The rich, personal and true to the moment exchanges between the people who created history. It's possible to have a dialog with a book and this is one of the best examples I've ever read on how someone can have as a mentor someone hundreds of years in the past.

    Did you have an extreme reaction to this book? Did it make you laugh or cry?

    The most gut wrenching moment for me was the author's candid, frank and short explanation of why this period produced no women who were great lights. This came early in the book and in it explained how so much learning never passed out of the courts and to the common people.

    Any additional comments?

    I hope to find more of the source material and read it, then return and read this book again.

    16 personnes ont trouvé cela utile

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      5 out of 5 stars
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    • Hilton
    • 30/04/2014

    Impressively follows up an interesting claim

    What made the experience of listening to Lost Enlightenment the most enjoyable?

    Mr. Starr paints a very interesting picture of Central Asia (say, modernly, eastern Iran through the -stan countries and western China) and for very many centuries. He does not fail his claim that the region has a "Lost Enlightenment." The numerous parallels to the better known European Enlightenment are most striking: right down to the Brethren of Purity as a rough counterpart to the 18th century Masons (my comparison, not his). The huge debt which world civilization would seem to owe the nowadays-obscure region is most impressive. And at any rate you can be confident it's a good read if you did click for pre-modern Central Asia with any idea that the subject could interest you.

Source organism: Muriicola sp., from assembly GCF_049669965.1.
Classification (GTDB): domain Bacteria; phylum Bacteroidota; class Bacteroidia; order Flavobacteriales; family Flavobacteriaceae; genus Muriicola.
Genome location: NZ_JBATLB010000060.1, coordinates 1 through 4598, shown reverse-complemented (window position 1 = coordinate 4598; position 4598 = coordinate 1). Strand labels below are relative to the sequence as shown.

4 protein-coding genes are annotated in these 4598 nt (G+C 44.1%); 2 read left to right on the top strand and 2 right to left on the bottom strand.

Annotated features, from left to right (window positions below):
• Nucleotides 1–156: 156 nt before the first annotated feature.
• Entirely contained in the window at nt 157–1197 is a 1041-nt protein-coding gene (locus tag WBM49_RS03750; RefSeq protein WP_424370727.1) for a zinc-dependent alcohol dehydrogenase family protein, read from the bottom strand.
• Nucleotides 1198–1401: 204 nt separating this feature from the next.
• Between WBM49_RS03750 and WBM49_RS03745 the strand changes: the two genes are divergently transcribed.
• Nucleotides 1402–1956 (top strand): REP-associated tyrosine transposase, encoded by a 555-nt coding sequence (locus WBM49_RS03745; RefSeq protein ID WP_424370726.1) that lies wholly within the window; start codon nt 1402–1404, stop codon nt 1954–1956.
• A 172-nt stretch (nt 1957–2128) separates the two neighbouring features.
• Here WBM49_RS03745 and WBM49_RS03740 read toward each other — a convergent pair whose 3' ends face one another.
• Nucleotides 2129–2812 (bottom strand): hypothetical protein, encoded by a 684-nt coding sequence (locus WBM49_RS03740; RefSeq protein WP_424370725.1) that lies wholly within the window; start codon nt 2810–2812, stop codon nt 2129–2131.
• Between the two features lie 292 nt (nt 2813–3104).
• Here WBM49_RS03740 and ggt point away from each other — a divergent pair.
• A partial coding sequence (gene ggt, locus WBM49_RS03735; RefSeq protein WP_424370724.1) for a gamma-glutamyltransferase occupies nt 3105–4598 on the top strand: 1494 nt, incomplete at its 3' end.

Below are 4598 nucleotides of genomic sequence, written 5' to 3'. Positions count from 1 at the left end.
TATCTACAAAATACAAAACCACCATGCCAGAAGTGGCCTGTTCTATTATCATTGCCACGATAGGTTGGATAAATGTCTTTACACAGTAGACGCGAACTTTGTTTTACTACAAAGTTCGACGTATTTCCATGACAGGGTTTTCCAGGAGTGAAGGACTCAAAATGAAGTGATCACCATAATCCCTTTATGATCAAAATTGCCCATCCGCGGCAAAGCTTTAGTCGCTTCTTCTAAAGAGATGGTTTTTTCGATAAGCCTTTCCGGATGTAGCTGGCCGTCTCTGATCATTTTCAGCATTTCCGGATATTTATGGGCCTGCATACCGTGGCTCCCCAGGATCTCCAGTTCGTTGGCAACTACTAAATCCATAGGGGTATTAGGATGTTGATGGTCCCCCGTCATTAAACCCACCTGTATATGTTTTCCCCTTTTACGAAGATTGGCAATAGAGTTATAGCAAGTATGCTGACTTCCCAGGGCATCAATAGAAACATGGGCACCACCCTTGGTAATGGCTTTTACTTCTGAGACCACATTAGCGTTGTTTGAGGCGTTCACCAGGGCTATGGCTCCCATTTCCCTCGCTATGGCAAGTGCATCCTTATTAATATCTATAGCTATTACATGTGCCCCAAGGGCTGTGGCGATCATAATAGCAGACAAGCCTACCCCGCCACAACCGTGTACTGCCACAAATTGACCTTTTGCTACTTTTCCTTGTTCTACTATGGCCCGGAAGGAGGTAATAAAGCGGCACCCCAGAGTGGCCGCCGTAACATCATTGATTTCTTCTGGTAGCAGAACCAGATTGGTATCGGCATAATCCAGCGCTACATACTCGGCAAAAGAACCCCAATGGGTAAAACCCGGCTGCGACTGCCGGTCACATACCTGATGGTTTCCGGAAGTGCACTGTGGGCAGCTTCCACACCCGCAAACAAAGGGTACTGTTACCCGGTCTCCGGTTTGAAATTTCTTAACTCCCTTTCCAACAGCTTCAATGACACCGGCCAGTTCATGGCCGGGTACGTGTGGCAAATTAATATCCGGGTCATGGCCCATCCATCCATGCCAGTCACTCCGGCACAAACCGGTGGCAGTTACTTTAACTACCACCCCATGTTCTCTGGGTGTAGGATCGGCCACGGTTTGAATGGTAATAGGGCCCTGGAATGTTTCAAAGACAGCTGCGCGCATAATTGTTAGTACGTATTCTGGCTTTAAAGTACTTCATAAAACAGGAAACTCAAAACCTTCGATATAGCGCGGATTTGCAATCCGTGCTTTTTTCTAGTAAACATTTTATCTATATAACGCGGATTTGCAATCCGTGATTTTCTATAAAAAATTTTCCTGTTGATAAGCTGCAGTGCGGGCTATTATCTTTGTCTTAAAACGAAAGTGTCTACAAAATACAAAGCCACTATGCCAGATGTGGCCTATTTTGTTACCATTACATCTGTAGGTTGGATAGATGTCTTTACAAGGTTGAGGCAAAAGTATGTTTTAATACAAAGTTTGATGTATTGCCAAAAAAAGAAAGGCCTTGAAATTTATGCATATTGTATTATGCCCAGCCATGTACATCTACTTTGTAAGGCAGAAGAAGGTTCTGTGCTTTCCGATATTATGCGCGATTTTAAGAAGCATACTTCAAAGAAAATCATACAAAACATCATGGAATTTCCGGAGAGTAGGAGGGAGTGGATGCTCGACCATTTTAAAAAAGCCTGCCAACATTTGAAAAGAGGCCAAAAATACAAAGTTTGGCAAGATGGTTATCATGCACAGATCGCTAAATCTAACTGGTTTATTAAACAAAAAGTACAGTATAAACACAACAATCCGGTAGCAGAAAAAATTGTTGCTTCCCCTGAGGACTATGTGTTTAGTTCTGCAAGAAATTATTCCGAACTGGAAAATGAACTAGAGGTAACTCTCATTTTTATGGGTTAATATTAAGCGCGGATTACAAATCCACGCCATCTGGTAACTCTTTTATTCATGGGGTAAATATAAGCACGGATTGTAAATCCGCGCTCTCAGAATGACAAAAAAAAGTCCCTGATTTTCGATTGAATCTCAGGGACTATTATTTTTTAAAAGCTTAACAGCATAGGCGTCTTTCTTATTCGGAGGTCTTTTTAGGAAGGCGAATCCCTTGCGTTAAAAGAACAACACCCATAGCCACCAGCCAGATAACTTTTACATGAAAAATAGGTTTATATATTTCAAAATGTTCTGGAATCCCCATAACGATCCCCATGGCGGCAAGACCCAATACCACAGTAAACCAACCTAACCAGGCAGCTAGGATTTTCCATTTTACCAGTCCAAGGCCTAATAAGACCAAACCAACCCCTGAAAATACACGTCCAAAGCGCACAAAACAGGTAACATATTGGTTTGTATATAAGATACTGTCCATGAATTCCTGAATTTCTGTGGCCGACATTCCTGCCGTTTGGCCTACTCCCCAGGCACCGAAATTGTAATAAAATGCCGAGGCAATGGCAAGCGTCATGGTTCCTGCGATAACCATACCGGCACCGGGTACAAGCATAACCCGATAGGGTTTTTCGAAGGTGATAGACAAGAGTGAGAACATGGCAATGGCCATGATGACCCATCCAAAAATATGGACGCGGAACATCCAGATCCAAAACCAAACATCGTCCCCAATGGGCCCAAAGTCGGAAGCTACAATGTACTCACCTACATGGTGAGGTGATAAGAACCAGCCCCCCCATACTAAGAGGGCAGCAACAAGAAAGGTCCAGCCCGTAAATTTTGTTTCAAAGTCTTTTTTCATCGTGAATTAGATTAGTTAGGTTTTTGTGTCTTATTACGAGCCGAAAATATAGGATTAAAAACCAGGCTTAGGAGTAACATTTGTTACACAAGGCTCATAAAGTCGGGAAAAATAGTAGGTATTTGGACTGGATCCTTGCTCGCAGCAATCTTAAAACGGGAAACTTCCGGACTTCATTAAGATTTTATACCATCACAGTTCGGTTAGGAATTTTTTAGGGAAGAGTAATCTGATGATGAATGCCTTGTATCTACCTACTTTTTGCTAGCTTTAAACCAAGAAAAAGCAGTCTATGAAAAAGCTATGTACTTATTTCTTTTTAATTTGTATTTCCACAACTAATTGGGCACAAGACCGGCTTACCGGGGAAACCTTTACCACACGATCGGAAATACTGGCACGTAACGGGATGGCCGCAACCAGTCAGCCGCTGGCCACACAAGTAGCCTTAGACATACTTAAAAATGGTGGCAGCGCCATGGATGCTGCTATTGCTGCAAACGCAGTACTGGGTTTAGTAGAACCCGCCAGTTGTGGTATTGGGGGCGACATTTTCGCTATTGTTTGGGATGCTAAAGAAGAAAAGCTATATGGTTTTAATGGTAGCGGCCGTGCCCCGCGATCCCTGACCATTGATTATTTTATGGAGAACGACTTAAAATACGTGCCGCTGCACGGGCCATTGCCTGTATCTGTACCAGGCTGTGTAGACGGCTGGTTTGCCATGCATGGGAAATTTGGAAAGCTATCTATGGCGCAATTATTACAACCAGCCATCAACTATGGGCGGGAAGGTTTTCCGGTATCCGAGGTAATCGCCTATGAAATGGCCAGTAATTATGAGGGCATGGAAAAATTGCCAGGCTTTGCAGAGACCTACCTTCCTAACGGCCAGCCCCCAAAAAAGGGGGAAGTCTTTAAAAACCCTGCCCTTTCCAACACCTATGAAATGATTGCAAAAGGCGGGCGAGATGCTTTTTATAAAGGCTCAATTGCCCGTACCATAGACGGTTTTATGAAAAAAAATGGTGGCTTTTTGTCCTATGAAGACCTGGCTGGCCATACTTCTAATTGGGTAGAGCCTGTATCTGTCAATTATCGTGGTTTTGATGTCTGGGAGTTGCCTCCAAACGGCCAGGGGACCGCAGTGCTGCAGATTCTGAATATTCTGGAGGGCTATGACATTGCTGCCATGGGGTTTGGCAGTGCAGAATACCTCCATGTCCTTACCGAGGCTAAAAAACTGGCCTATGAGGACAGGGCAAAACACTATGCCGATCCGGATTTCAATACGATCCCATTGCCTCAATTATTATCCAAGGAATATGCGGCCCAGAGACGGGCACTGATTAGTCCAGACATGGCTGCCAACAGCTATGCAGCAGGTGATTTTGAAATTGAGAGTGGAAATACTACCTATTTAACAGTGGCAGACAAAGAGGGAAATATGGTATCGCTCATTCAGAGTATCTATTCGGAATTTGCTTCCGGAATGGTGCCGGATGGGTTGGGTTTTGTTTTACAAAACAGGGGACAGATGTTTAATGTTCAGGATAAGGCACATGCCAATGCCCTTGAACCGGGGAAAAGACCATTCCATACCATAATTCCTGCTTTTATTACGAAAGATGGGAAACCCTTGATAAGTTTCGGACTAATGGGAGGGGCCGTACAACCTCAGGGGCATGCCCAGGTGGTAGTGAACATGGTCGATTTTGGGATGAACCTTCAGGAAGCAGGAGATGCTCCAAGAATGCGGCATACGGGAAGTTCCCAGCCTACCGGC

What did you like best about this story?

    It's always particularly titillating to learn about a time and place you know little about.I'd wonder that any Central Asian specialists browse the book on audible, so I think it's sure to be fresh to anyone who might hear it.

    Have you listened to any of Kevin Stillwell’s other performances before? How does this one compare?

    I had not heard Mr. Stillwell before. I thought his intonation was maybe the slightest bit idiosyncratic in how often it gave a questioning lilt, but it certainly wasn't anything objectionable: endearing after a while, even.

    Was this a book you wanted to listen to all in one sitting?

    I think this question disregards the length of the work. I listened to it without listening to anything else.

    9 personnes ont trouvé cela utile

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    • Urrooj Rehman
    • 15/06/2017

    Must read book